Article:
If you have a frightening math problem at your hands, Reg Christensen is your go-to guy. Or if you need someone to sing in your choir, Reg will be that guy too.
As the mathematics teacher at WRA for almost a year now, Reg works tirelessly to provide his students with opportunities to progress through math as well as Spanish and music. His contribution doesn't end there, though. He provides counseling to students in preparation for their graduation and future lives in college, professional careers and recovery.
He pulls from his experience of four years spent teaching and interacting with the troubled youth at the Navajo Indian Reservation. Reg attributes his talent to his Positive Control System (PCS) training, which allows him to communicate more effectively and create a safer, more positively enforced therapeutic environment where distressed youth can trust, learn and thrive. He enjoys the one-on-one interaction with his students the most, as it gives his students a chance to process knowledge and information at their own pace and gives him the opportunity to see what areas need the most work corresponding with the type of treatment they are receiving.
"I particularly remember a student of mine whose brain was so affected by his stressful circumstances that he was unable to process any kind of information," said Reg. "I worked with him diligently for three months, and seeing his remarkable progress, where he was getting A's and B's in his all his subjects, has been one of the highlights of my career. Everybody at WRA worked very hard with him."
Reg graduated from the University of Wyoming with dual bachelor's degrees in mathematics and mathematics education along with a Spanish minor. He received his master's degree in mathematics education from Western Governor's University in July of 2014.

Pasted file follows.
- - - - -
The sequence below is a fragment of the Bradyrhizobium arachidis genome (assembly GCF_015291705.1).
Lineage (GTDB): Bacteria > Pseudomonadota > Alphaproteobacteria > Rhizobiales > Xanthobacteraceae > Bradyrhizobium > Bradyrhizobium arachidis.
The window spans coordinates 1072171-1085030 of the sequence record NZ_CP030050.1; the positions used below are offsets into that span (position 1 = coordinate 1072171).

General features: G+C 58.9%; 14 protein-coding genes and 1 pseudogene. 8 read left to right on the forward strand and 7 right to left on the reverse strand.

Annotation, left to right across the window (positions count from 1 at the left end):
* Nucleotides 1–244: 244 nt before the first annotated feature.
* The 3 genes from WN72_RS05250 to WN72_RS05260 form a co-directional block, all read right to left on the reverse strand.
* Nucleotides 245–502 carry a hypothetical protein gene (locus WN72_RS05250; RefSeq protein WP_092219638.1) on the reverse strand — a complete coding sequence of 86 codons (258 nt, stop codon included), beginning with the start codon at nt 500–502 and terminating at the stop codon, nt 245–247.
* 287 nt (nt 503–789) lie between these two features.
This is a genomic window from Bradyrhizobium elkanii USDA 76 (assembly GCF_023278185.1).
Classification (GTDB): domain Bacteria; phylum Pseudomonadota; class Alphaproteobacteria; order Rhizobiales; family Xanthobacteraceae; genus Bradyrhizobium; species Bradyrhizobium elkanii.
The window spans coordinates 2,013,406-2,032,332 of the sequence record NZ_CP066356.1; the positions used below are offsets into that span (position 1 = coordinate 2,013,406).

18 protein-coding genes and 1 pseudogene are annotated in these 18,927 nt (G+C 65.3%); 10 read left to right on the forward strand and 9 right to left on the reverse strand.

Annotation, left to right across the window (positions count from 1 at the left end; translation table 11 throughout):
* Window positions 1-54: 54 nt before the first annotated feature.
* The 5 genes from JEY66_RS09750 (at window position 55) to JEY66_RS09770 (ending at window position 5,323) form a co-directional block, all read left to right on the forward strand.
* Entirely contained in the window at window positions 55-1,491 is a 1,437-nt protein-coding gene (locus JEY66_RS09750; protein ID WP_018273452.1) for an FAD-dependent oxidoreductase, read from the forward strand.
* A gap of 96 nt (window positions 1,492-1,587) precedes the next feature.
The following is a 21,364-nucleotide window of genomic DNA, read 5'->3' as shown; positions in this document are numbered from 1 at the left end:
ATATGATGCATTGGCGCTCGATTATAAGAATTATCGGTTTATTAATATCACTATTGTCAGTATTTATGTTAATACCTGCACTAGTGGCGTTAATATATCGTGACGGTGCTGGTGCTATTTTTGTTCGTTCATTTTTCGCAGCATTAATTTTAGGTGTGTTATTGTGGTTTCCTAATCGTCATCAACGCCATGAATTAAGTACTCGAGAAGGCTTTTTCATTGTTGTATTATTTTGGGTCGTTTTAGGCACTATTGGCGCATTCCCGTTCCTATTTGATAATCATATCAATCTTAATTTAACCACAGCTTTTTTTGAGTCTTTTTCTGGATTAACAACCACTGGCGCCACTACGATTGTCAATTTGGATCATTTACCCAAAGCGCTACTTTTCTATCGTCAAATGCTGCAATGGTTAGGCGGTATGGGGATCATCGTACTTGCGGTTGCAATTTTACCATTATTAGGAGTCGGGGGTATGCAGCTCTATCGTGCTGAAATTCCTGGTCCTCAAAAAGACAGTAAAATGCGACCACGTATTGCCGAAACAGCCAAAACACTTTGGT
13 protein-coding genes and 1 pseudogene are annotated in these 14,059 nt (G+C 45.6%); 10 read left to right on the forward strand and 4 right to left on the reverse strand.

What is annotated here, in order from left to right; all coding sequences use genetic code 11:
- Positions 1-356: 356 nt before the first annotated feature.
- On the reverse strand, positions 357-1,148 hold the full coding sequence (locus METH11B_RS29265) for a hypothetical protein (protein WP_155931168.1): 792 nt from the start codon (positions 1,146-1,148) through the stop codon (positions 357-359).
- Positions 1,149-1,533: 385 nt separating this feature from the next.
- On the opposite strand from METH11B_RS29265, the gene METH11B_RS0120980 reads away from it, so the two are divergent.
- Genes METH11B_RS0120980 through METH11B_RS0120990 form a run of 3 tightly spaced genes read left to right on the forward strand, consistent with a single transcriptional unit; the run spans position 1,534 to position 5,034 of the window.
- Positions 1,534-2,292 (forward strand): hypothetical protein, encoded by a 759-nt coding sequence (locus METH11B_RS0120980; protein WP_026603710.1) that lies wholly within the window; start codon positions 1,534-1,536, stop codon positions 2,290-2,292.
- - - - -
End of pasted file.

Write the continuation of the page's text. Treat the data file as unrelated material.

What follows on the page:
Reg's inspiration comes from his passion to educate his students in a manner that steadily transitions them toward regaining control of their lives. He sees WRA as an opportunity to teach in an atmosphere where he can work one-on-one with his students to help them reach their goals and see them thrive in many ways, not just in math. Reg welcomes this change of pace, where he interacts with each individual personally and wholeheartedly. It gives him a sense of pride in directly contributing to a child's progress.
"Do your best!" he tells his students. "Don't settle for mediocrity! Learn from your mistakes and the mistakes of others!"
He holds himself to the same standard, with eyes always set on future accomplishments. He wants to get National Board Certification in mathematics, finish off degrees in Spanish or music, and see his kids as well as his "other kids" live life to their fullest.
At home, Reg lives with his wife and five children, and the family is expecting a sixth in the summer. Together, they stay active by camping, swimming and playing a variety of sports. Reg is also a music fan, playing the piano, violin and guitar as well as singing in a few choirs.
He cites his family, faith and the lessons he has learned from others in helping him move in the direction he has chosen.